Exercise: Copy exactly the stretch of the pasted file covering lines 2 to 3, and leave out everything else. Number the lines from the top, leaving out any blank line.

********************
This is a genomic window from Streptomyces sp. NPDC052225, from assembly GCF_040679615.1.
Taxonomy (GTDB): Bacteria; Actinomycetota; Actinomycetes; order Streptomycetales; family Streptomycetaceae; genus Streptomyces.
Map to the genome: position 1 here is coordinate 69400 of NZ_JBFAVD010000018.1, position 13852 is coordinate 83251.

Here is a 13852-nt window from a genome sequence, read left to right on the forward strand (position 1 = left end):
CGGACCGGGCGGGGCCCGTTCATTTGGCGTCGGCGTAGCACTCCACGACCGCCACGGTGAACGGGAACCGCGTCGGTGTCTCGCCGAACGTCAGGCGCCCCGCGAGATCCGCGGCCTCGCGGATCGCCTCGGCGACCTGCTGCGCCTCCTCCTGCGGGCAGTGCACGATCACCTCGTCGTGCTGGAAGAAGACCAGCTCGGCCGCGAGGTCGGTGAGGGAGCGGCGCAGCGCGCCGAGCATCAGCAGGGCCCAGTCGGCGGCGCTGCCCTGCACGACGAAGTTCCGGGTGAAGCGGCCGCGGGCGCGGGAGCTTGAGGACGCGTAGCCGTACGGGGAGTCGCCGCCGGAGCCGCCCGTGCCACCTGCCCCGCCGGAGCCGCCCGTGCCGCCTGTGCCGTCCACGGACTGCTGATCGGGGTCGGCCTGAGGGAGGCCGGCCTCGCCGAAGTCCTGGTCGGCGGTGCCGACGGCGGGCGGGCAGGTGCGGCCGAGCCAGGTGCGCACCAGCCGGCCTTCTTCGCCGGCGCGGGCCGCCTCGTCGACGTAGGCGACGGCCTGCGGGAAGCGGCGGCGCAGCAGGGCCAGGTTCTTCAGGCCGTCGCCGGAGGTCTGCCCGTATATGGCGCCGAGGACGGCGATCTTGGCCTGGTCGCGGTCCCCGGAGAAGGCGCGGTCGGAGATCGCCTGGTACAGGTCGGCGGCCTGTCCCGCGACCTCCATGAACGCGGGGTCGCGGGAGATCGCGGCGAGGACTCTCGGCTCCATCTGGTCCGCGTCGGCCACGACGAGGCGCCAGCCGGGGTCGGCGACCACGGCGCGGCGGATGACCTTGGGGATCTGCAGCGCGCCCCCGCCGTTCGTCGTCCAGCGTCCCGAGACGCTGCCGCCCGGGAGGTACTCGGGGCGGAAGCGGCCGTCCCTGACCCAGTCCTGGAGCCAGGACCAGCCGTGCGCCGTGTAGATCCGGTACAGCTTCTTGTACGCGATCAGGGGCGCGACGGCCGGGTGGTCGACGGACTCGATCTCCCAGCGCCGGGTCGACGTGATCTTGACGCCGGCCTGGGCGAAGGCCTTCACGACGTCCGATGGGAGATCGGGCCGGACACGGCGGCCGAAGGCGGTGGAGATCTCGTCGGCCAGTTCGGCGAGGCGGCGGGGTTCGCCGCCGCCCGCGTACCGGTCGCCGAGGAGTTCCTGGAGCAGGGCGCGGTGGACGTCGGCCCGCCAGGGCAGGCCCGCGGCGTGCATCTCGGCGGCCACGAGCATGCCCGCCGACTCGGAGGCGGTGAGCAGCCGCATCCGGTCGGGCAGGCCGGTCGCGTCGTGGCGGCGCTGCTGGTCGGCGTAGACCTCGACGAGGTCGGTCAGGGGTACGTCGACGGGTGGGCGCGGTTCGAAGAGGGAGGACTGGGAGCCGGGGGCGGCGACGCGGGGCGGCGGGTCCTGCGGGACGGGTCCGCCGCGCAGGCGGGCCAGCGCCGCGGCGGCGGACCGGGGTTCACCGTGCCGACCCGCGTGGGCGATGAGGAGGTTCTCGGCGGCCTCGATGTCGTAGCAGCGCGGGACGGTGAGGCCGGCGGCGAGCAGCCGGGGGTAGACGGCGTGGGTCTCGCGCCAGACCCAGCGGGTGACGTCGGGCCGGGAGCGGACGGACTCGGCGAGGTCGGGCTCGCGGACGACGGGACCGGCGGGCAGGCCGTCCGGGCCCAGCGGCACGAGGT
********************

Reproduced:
Taxonomy (GTDB): Bacteria; Actinomycetota; Actinomycetes; order Streptomycetales; family Streptomycetaceae; genus Streptomyces.
Map to the genome: position 1 here is coordinate 69400 of NZ_JBFAVD010000018.1, position 13852 is coordinate 83251.